Unlocking the Beauty of Antique Jewelry: A Journey Through Time and Style

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Antique jewelry is a term that refers to pieces of jewelry that are at least 100 years old, or sometimes older than that. Antique jewelry can be classified into different periods, such as Georgian, Victorian, Edwardian, Art Nouveau, Art Deco, and Retro. Each period has its own distinctive styles, materials, techniques, and motifs that reflect the historical and cultural context of the time.

Some of the most popular and fascinating types of antique jewelry, and share some tips on how to identify, buy, and care for them.

Antique Jewelry

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Georgian Antique Jewelry (1714-1837)

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Georgian jewelry is one of the oldest and rarest types of antique jewelry. It was made during the reigns of four British kings named George, from 1714 to 1837. Georgian jewelry is characterized by intricate designs, elaborate craftsmanship, and high-quality materials. Some of the common motifs include flowers, leaves, birds, insects, ribbons, bows, and hearts.

Georgian jewelry was mostly handmade by skilled artisans, using techniques such as repoussé, chasing, engraving, and filigree. The metals used were mainly gold and silver, often with a high karat value. The gemstones used were mostly diamonds, rubies, sapphires, emeralds, pearls, coral, and turquoise. The diamonds were usually rose cut or table cut, and the colored stones were often foiled to enhance their brilliance.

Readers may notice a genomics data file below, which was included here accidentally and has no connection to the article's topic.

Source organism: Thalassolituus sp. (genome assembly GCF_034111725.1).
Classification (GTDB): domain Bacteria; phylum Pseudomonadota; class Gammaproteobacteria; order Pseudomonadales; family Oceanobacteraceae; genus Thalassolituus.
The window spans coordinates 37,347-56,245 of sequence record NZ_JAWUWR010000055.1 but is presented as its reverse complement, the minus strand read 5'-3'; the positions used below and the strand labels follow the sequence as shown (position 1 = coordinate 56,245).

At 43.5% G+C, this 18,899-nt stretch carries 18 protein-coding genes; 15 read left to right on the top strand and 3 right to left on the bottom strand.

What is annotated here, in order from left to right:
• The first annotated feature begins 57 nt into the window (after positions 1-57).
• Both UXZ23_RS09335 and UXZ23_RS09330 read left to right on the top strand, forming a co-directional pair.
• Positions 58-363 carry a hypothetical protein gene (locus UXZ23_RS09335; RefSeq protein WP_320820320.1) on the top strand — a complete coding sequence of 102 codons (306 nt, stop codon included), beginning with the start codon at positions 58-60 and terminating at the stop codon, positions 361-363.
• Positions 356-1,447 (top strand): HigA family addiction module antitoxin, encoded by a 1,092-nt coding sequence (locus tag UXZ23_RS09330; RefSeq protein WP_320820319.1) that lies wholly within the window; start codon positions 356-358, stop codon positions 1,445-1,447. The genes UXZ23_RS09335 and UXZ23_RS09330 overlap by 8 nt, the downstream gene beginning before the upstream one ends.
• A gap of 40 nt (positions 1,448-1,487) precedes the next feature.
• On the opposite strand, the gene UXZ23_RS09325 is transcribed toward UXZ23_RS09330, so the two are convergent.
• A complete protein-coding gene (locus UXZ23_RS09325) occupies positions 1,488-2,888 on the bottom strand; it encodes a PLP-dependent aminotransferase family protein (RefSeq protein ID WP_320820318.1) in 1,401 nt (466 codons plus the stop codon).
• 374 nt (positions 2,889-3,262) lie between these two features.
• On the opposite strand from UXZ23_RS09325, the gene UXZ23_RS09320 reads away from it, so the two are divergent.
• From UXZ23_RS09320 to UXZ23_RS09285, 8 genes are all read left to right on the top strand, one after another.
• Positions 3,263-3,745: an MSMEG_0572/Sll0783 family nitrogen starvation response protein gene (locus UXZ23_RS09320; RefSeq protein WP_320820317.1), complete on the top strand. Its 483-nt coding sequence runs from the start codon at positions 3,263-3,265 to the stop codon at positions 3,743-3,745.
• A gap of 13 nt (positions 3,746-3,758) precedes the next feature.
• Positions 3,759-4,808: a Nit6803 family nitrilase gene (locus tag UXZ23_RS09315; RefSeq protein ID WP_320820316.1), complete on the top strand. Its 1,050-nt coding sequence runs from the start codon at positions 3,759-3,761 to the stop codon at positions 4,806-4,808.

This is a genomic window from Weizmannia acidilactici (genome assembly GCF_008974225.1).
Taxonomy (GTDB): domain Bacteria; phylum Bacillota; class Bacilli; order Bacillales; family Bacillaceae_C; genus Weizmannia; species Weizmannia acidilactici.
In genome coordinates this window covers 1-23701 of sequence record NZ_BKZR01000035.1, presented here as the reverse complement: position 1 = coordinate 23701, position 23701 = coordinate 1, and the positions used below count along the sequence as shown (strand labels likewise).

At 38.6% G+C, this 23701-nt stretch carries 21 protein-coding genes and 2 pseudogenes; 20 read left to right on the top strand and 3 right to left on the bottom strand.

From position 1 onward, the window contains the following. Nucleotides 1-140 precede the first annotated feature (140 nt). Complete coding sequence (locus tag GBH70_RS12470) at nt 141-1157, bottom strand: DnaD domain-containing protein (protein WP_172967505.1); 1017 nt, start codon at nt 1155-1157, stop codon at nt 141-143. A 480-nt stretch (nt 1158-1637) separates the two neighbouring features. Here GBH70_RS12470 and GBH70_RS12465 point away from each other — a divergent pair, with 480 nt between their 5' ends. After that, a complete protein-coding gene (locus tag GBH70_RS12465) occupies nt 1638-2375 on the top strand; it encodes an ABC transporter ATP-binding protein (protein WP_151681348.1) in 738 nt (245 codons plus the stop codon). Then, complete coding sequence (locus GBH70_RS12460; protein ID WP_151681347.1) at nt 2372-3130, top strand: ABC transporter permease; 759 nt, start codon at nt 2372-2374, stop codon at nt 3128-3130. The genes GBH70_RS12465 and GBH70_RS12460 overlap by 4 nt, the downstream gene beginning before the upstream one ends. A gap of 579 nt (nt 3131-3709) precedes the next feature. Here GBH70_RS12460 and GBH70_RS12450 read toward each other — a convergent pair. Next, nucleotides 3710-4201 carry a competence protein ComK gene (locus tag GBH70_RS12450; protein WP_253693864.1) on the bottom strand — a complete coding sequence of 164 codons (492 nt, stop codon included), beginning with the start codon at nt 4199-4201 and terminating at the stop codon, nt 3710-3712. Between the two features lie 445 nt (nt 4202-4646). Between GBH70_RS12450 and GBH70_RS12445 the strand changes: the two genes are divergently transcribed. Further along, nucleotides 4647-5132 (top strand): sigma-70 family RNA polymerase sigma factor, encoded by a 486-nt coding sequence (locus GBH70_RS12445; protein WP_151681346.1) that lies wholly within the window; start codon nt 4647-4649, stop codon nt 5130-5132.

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Georgian jewelry is very scarce and valuable today, as many pieces were melted down or altered over time. To identify Georgian jewelry, look for signs of handwork, such as uneven shapes, solder marks, and tool marks. Also look for closed-back settings, foiled stones, and natural pearls.

 

Victorian Jewelry (1837-1901)

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Victorian jewelry is named after Queen Victoria of England, who reigned from 1837 to 1901. Victorian jewelry is influenced by the queen’s personal taste, as well as the social and technological changes of the era. Victorian jewelry can be divided into three sub-periods: Early Victorian (1837-1860), Mid-Victorian (1860-1885), and Late Victorian (1885-1901).